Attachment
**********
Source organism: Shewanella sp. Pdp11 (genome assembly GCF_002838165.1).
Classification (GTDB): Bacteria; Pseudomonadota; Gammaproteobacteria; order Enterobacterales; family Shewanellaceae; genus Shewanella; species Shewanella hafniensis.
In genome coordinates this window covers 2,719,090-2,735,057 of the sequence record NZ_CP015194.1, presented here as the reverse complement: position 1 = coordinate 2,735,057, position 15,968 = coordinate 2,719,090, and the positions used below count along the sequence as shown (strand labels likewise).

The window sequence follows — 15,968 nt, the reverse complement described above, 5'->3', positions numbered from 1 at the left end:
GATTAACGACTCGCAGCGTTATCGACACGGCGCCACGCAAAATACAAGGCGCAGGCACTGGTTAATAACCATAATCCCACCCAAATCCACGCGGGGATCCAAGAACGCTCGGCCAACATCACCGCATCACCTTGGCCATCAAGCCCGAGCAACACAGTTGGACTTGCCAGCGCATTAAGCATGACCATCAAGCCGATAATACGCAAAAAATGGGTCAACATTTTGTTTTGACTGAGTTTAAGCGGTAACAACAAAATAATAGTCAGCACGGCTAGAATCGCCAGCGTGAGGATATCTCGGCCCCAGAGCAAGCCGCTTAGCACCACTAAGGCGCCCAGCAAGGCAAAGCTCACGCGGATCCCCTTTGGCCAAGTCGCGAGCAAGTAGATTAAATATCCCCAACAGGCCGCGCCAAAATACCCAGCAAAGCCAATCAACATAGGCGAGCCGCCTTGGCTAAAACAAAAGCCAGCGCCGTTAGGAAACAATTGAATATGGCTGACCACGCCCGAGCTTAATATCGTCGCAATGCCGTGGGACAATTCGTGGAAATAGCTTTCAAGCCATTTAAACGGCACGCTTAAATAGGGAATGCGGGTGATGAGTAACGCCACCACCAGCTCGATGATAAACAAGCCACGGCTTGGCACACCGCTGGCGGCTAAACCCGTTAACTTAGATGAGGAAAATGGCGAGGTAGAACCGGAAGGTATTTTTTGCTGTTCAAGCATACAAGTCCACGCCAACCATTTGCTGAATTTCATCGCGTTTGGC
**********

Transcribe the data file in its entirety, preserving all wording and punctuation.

Source organism: Shewanella sp. Pdp11 (genome assembly GCF_002838165.1).
Classification (GTDB): Bacteria; Pseudomonadota; Gammaproteobacteria; order Enterobacterales; family Shewanellaceae; genus Shewanella; species Shewanella hafniensis.
In genome coordinates this window covers 2,719,090-2,735,057 of the sequence record NZ_CP015194.1, presented here as the reverse complement: position 1 = coordinate 2,735,057, position 15,968 = coordinate 2,719,090, and the positions used below count along the sequence as shown (strand labels likewise).

The window sequence follows — 15,968 nt, the reverse complement described above, 5'->3', positions numbered from 1 at the left end:
GATTAACGACTCGCAGCGTTATCGACACGGCGCCACGCAAAATACAAGGCGCAGGCACTGGTTAATAACCATAATCCCACCCAAATCCACGCGGGGATCCAAGAACGCTCGGCCAACATCACCGCATCACCTTGGCCATCAAGCCCGAGCAACACAGTTGGACTTGCCAGCGCATTAAGCATGACCATCAAGCCGATAATACGCAAAAAATGGGTCAACATTTTGTTTTGACTGAGTTTAAGCGGTAACAACAAAATAATAGTCAGCACGGCTAGAATCGCCAGCGTGAGGATATCTCGGCCCCAGAGCAAGCCGCTTAGCACCACTAAGGCGCCCAGCAAGGCAAAGCTCACGCGGATCCCCTTTGGCCAAGTCGCGAGCAAGTAGATTAAATATCCCCAACAGGCCGCGCCAAAATACCCAGCAAAGCCAATCAACATAGGCGAGCCGCCTTGGCTAAAACAAAAGCCAGCGCCGTTAGGAAACAATTGAATATGGCTGACCACGCCCGAGCTTAATATCGTCGCAATGCCGTGGGACAATTCGTGGAAATAGCTTTCAAGCCATTTAAACGGCACGCTTAAATAGGGAATGCGGGTGATGAGTAACGCCACCACCAGCTCGATGATAAACAAGCCACGGCTTGGCACACCGCTGGCGGCTAAACCCGTTAACTTAGATGAGGAAAATGGCGAGGTAGAACCGGAAGGTATTTTTTGCTGTTCAAGCATACAAGTCCACGCCAACCATTTGCTGAATTTCATCGCGTTTGGC